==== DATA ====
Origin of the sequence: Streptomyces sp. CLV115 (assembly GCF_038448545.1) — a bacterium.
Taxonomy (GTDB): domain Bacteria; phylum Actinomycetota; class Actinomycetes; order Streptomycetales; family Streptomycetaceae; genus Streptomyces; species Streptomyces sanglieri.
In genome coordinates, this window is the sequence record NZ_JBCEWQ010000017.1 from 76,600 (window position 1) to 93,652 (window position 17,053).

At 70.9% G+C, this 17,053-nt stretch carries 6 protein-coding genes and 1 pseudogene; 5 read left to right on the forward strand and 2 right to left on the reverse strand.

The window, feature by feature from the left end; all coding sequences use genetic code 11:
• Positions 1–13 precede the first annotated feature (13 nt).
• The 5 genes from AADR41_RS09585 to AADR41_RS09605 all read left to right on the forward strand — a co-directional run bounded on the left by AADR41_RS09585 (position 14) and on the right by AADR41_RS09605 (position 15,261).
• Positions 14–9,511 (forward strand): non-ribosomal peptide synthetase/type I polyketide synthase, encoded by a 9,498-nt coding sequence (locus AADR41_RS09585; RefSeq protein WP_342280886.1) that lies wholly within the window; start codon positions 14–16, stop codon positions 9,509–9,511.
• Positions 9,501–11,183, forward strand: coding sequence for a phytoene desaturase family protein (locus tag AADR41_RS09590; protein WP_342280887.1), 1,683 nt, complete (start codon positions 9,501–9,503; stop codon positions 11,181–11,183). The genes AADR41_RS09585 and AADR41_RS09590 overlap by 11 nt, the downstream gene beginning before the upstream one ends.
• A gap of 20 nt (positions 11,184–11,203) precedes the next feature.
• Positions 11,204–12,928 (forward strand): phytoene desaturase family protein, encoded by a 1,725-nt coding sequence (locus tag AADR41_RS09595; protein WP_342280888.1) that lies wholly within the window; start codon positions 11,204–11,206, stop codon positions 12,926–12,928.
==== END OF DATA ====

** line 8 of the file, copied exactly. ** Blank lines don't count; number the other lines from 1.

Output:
• Positions 14–9,511 (forward strand): non-ribosomal peptide synthetase/type I polyketide synthase, encoded by a 9,498-nt coding sequence (locus AADR41_RS09585; RefSeq protein WP_342280886.1) that lies wholly within the window; start codon positions 14–16, stop codon positions 9,509–9,511.